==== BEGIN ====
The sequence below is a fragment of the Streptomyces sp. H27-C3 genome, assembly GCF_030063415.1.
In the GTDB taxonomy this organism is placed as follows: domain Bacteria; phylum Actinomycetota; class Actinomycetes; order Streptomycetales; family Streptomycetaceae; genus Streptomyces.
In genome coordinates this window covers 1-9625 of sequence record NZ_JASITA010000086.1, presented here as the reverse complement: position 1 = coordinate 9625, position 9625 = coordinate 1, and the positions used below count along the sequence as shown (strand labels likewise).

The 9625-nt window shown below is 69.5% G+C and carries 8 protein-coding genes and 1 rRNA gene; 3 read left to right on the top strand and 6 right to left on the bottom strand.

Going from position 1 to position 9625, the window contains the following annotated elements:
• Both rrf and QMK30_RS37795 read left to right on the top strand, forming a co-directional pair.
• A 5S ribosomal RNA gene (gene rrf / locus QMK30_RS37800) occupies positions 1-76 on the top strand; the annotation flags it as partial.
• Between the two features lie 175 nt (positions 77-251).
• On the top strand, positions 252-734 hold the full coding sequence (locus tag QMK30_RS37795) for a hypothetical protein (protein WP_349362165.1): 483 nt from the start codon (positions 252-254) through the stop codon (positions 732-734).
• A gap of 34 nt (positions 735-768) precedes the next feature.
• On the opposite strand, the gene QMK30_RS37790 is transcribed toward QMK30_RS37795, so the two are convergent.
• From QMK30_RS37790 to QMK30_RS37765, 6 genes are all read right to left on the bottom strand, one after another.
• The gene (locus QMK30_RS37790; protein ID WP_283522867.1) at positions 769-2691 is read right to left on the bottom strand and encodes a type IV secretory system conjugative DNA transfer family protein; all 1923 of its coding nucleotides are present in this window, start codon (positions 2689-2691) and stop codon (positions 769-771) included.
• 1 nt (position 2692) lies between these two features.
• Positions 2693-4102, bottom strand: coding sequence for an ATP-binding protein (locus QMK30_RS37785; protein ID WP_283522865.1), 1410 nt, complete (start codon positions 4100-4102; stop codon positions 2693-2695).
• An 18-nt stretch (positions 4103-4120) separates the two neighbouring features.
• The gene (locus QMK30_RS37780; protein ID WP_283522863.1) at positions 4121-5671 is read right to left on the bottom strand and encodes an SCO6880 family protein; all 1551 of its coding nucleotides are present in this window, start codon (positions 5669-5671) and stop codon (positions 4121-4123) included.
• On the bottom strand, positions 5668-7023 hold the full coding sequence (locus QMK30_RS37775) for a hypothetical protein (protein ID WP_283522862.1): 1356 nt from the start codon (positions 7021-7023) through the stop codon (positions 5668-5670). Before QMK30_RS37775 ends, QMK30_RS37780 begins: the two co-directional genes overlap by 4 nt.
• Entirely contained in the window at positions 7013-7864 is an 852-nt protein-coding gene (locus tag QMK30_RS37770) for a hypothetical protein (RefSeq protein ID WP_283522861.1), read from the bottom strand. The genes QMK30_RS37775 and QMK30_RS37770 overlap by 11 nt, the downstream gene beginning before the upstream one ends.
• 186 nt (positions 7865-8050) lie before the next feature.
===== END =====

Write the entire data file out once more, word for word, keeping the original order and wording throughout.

The sequence below is a fragment of the Streptomyces sp. H27-C3 genome, assembly GCF_030063415.1.
In the GTDB taxonomy this organism is placed as follows: domain Bacteria; phylum Actinomycetota; class Actinomycetes; order Streptomycetales; family Streptomycetaceae; genus Streptomyces.
In genome coordinates this window covers 1-9625 of sequence record NZ_JASITA010000086.1, presented here as the reverse complement: position 1 = coordinate 9625, position 9625 = coordinate 1, and the positions used below count along the sequence as shown (strand labels likewise).

The 9625-nt window shown below is 69.5% G+C and carries 8 protein-coding genes and 1 rRNA gene; 3 read left to right on the top strand and 6 right to left on the bottom strand.

Going from position 1 to position 9625, the window contains the following annotated elements:
• Both rrf and QMK30_RS37795 read left to right on the top strand, forming a co-directional pair.
• A 5S ribosomal RNA gene (gene rrf / locus QMK30_RS37800) occupies positions 1-76 on the top strand; the annotation flags it as partial.
• Between the two features lie 175 nt (positions 77-251).
• On the top strand, positions 252-734 hold the full coding sequence (locus tag QMK30_RS37795) for a hypothetical protein (protein WP_349362165.1): 483 nt from the start codon (positions 252-254) through the stop codon (positions 732-734).
• A gap of 34 nt (positions 735-768) precedes the next feature.
• On the opposite strand, the gene QMK30_RS37790 is transcribed toward QMK30_RS37795, so the two are convergent.
• From QMK30_RS37790 to QMK30_RS37765, 6 genes are all read right to left on the bottom strand, one after another.
• The gene (locus QMK30_RS37790; protein ID WP_283522867.1) at positions 769-2691 is read right to left on the bottom strand and encodes a type IV secretory system conjugative DNA transfer family protein; all 1923 of its coding nucleotides are present in this window, start codon (positions 2689-2691) and stop codon (positions 769-771) included.
• 1 nt (position 2692) lies between these two features.
• Positions 2693-4102, bottom strand: coding sequence for an ATP-binding protein (locus QMK30_RS37785; protein ID WP_283522865.1), 1410 nt, complete (start codon positions 4100-4102; stop codon positions 2693-2695).
• An 18-nt stretch (positions 4103-4120) separates the two neighbouring features.
• The gene (locus QMK30_RS37780; protein ID WP_283522863.1) at positions 4121-5671 is read right to left on the bottom strand and encodes an SCO6880 family protein; all 1551 of its coding nucleotides are present in this window, start codon (positions 5669-5671) and stop codon (positions 4121-4123) included.
• On the bottom strand, positions 5668-7023 hold the full coding sequence (locus QMK30_RS37775) for a hypothetical protein (protein ID WP_283522862.1): 1356 nt from the start codon (positions 7021-7023) through the stop codon (positions 5668-5670). Before QMK30_RS37775 ends, QMK30_RS37780 begins: the two co-directional genes overlap by 4 nt.
• Entirely contained in the window at positions 7013-7864 is an 852-nt protein-coding gene (locus tag QMK30_RS37770) for a hypothetical protein (RefSeq protein ID WP_283522861.1), read from the bottom strand. The genes QMK30_RS37775 and QMK30_RS37770 overlap by 11 nt, the downstream gene beginning before the upstream one ends.
• 186 nt (positions 7865-8050) lie before the next feature.